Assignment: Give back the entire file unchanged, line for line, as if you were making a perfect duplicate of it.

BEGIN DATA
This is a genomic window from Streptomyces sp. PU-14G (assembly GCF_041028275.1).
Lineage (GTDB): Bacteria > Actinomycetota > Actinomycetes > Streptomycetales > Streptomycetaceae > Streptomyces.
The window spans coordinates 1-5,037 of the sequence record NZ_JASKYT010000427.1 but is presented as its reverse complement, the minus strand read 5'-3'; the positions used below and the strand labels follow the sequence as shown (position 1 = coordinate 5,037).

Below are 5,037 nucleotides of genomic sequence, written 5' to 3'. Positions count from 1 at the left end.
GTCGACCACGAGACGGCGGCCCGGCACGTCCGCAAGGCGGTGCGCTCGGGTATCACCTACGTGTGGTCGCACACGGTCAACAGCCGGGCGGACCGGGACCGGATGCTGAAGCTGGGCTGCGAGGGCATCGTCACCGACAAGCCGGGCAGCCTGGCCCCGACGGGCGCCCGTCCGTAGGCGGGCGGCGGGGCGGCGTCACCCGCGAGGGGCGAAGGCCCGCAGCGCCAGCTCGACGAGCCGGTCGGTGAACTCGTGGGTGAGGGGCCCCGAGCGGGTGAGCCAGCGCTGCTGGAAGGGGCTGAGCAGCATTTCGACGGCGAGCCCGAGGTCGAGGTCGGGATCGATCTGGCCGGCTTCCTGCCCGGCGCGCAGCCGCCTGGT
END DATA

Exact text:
This is a genomic window from Streptomyces sp. PU-14G (assembly GCF_041028275.1).
Lineage (GTDB): Bacteria > Actinomycetota > Actinomycetes > Streptomycetales > Streptomycetaceae > Streptomyces.
The window spans coordinates 1-5,037 of the sequence record NZ_JASKYT010000427.1 but is presented as its reverse complement, the minus strand read 5'-3'; the positions used below and the strand labels follow the sequence as shown (position 1 = coordinate 5,037).

Below are 5,037 nucleotides of genomic sequence, written 5' to 3'. Positions count from 1 at the left end.
GTCGACCACGAGACGGCGGCCCGGCACGTCCGCAAGGCGGTGCGCTCGGGTATCACCTACGTGTGGTCGCACACGGTCAACAGCCGGGCGGACCGGGACCGGATGCTGAAGCTGGGCTGCGAGGGCATCGTCACCGACAAGCCGGGCAGCCTGGCCCCGACGGGCGCCCGTCCGTAGGCGGGCGGCGGGGCGGCGTCACCCGCGAGGGGCGAAGGCCCGCAGCGCCAGCTCGACGAGCCGGTCGGTGAACTCGTGGGTGAGGGGCCCCGAGCGGGTGAGCCAGCGCTGCTGGAAGGGGCTGAGCAGCATTTCGACGGCGAGCCCGAGGTCGAGGTCGGGATCGATCTGGCCGGCTTCCTGCCCGGCGCGCAGCCGCCTGGT